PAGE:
Making Plane Floats, Part 2

I spent some time in the shop yesterday working on my plane making toolkit.  I’d previously profiled two float blanks and a matching chisel.  I started with the side float, at the widest end – that way it’s all downhill from there right?

After a few strokes of the file

I decided almost immediately that I couldn’t see what I was doing clearly enough, so I got out the red Dykem layout fluid again.  I also used a hacksaw to start each tooth.  The files I’m using are too small (4″ double extra slim triangular), and they are also not a great quality.  They go dull too quickly, I used probably 8 files on just this one float.

Red Dykem makes is much easier to see what is going on

After adding the Dykem it was much easier to keep track of what I was doing.  I would cut a few notches with the hacksaw, then file the tooth profile.  I had to lift the file to work more on the far side of the wide teeth to keep them even from side-to-side, since the files were too small.  Like with filing teeth on a saw, the completed tooth should reach the center of any face of the file or it is using up the life of the next edge of the file.  I didn’t bring each tooth to a sharp edge, I tried to leave a thin red flat at the top of each tooth.

After I worked down the entire length of the side float I re-coated it with Dykem and reversed it end-for-end.  I filed it again, still leaving the tiny flat at the top of each tooth, just to get the teeth as even as possible.  I need to file the tip into one more tooth still, I missed that yesterday.

Second Pass Filing

The edge float went really fast, not surprisingly.  First I transfered the layout of the teeth using a series of small hacksaw kerfs.  You don’t need much of a kerf, I went a tad too deep on a couple.

Transfer the Tooth Spacing

Now file in the teeth.  Hold the file so the leading edge is vertical or even slightly undercut.  As before I didn’t take the teeth to a sharp edge yet, I’ll do that after heat treating.  The spacing isn’t perfect, but it’s more important that the tops of the teeth all be in the same plane.  Using the tiny flats at the tip of each tooth assures that.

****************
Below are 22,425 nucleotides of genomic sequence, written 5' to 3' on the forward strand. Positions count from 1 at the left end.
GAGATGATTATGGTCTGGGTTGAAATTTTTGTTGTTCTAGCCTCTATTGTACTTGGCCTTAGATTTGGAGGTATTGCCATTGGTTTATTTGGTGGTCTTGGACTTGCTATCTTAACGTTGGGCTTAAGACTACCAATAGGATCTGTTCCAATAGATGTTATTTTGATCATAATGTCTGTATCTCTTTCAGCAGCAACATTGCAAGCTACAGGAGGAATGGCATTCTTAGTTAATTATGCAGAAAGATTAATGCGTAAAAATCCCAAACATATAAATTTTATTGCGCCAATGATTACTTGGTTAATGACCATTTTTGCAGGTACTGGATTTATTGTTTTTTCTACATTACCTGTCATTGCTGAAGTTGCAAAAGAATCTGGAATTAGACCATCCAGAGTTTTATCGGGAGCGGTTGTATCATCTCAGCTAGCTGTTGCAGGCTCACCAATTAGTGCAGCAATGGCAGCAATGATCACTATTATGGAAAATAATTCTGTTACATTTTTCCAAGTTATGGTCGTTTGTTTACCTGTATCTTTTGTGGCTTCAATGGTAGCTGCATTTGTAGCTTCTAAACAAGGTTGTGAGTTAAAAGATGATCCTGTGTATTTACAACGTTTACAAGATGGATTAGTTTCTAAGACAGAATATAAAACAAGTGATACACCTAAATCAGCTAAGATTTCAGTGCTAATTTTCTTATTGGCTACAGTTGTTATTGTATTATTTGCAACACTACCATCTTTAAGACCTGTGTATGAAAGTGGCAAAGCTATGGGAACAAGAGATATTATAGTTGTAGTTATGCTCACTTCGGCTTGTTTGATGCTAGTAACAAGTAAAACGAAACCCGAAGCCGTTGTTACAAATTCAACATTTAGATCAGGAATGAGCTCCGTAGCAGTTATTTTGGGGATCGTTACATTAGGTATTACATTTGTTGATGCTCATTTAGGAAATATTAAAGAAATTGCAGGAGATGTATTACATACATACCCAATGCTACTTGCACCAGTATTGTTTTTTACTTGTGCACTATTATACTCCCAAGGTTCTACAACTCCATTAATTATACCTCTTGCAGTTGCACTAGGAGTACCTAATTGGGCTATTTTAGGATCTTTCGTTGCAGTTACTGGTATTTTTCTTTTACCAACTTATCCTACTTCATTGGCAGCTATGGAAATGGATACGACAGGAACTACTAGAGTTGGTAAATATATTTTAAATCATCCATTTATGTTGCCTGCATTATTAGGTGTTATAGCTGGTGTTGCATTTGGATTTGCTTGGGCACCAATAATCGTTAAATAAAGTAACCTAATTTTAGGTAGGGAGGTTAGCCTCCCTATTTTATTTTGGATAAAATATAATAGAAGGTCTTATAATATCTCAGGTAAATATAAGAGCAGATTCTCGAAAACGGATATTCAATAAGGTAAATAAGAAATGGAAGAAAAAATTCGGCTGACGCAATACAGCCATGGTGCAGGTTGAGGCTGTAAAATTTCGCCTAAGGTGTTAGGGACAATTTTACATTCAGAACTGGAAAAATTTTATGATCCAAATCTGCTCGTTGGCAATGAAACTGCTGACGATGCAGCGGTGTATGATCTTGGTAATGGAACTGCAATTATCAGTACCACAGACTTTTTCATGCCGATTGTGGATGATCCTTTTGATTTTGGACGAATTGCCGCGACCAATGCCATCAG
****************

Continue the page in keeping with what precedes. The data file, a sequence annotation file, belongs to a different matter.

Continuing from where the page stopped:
Filing the Teeth in the Edge Float

I also thickness ground the chisel to .100″ thick, it didn’t take any time at all with the 50 grit belt.  I sanded out most of the grind marks before heat treating.

Heat treating involves two steps, hardening and tempering.  I treated this the same as I would O1 tool steel.  Bring it up to the critical temperature slowly, hold it for a bit and then quench it in oil.  That gets the steel to it’s maximum hardness, but it’s also brittle.  Tempering removes this at the expense of some of the hardness.  I baked the parts for 1.5 hours at 500 degrees.  Thanks to Kolya for his expert camera work!

While the parts were baking in the oven (do clean off the oil residue first, unless you enjoy domestic angst) I started making some handle blanks.  I had a scrap of Walnut that I cut into three blocks roughly 2″ wide by 4.5″ long.  I squared the ends and drilled some 1/8″ holes to start excavating the cavity for the tangs.  Once the parts are tempered, cleaned and sharpened I should be able to use them to clear out the waste.

Walnut Handle Blanks

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3 thoughts on “Making Plane Floats, Part 2

  1. I’m enjoying the build. Keep it going.

    I’m also jealous of your tools. 🙂

  2. How did the heat treat come out? I’ve always treated 1095 as w1 and quenched in water, then for something like that draw the temper out to cobalt blue. I’m not sure what the temperature actually is there but it’s probably around that 500 mark.

    • The heat treat is good. I checked them after quenching, and they were certainly hard – a used file just skates across the surface. After tempering they are file-able again. I’m not totally happy with the filing job on the face float (cosmetically), but it works well.

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